Baltimore Mayor Catherine E. Pugh said Wednesday that she is standing by her longtime aide, Gary Brown Jr., who was indicted last week on charges that he violated campaign finance laws.
Pugh said Brown will continue to work in her mayoral communications office, where he is paid $46,000 annually. She said Brown is "innocent unless proven otherwise" of charges that he illegally funneled money to her campaign through his relatives.
"Gary Brown has worked for us for almost a decade," she said. "He's a very good legislative person."
She also noted that the amount of money involved in the case — $18,000 — is relatively small when compared to the more than $2.5 million she raised while running for mayor.
"We raised over $2 million," she said. "If there is anything wrong with the funds we received, they will go back. We have returned checks in the past, and we will do that again."
Brown declined to comment. He was selected last month to fill a vacancy in the House of Delegates, but his swearing-in was called off after he was indicted Friday by a Baltimore grand jury on charges of making illegal campaign contributions.
Prosecutors say Brown deposited cash into the bank accounts of his mother, stepfather and brother before the Democratic primary for mayor last year and then immediately contributed that money to the Pugh campaign in their names.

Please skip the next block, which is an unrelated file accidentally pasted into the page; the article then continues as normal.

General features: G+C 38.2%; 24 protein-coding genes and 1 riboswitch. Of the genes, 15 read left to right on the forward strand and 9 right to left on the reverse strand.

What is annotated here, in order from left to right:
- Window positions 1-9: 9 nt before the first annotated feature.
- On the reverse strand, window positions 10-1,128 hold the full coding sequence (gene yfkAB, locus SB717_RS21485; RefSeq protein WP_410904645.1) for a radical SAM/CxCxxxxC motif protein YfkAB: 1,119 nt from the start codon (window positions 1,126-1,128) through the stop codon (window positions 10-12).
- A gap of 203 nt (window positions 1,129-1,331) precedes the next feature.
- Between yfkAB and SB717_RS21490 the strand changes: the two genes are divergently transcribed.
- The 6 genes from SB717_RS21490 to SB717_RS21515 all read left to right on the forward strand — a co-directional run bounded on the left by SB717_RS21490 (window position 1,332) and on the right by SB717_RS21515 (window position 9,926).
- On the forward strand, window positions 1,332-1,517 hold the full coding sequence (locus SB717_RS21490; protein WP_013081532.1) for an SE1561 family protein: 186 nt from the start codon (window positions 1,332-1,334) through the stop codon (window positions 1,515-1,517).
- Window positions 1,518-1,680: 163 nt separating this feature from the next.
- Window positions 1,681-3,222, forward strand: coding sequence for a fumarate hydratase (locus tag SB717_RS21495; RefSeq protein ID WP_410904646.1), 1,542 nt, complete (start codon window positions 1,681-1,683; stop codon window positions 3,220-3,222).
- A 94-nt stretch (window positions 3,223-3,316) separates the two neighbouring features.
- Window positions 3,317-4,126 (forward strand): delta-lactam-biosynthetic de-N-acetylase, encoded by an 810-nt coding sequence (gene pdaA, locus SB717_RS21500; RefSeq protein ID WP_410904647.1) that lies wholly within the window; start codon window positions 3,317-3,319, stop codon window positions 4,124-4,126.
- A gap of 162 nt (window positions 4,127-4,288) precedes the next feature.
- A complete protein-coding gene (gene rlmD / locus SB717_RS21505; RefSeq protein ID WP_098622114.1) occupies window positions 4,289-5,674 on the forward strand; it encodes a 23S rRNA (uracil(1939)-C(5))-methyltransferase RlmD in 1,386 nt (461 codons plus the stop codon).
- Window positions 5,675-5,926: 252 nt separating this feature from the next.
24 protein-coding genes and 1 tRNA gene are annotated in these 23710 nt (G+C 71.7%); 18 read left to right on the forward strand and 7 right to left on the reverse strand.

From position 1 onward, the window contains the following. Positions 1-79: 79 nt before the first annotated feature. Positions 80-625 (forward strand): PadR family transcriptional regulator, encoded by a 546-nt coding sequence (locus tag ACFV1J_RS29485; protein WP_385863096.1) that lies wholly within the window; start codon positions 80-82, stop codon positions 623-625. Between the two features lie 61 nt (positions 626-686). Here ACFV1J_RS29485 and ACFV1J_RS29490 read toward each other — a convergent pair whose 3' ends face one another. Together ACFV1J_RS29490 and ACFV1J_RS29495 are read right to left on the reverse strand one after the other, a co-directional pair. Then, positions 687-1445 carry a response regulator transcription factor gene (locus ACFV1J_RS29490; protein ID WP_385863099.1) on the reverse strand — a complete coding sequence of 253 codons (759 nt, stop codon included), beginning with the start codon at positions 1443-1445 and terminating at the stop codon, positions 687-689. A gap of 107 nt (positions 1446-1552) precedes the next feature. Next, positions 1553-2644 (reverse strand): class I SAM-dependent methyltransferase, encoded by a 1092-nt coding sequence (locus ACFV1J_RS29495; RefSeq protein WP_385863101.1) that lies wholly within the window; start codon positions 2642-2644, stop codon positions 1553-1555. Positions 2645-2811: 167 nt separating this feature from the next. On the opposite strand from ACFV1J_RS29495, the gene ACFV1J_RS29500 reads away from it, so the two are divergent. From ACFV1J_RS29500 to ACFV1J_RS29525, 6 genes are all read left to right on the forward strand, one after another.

The contributions totaled $18,000. The maximum amount an individual can give to a candidate during a campaign cycle under Maryland law is $6,000.
Before working in Pugh's administration, Brown served as her legislative aide in the state Senate and as a spokesman for her mayoral campaign.
He sits on the Democratic Central Committee for the 40th Legislative District. That body recently nominated him to replace Del. Barbara Robinson, who was selected to replace Pugh in the Senate. The committee voted for Brown, 5-2, over fellow committee member Arlene Fisher.
The committee will vote again Thursday night for a replacement for Brown.
State prosecutors were asked to investigate the Pugh campaign in March after a Maryland resident complained about $66,000 in checks sent to Pugh's campaign that bounced.
Some mayoral opponents alleged that those contributions came from phony companies, which would have been illegal.
State prosecutor Emmet C. Davitt said this week it is "unknown" where Brown got the $18,000 he is accused of funneling through family to the Pugh campaign. He said the investigation is continuing.
Pugh said she did not know where Brown got the money involved in the case.
"I don't handle the funds," she said. "That's not my job."
Pugh's spokesman, Anthony McCarthy, said she only learned of the investigation when the charges were announced Monday.
Damon Effingham, policy manager at government watchdog group Common Cause Maryland, said state officials were right to block Brown's appointment to the legislature.
But he said he didn't object to Pugh's keeping Brown on at City Hall, because he is innocent unless proved guilty.
"There's a difference between keeping your job and being the representative of the people of Maryland," Effingham said.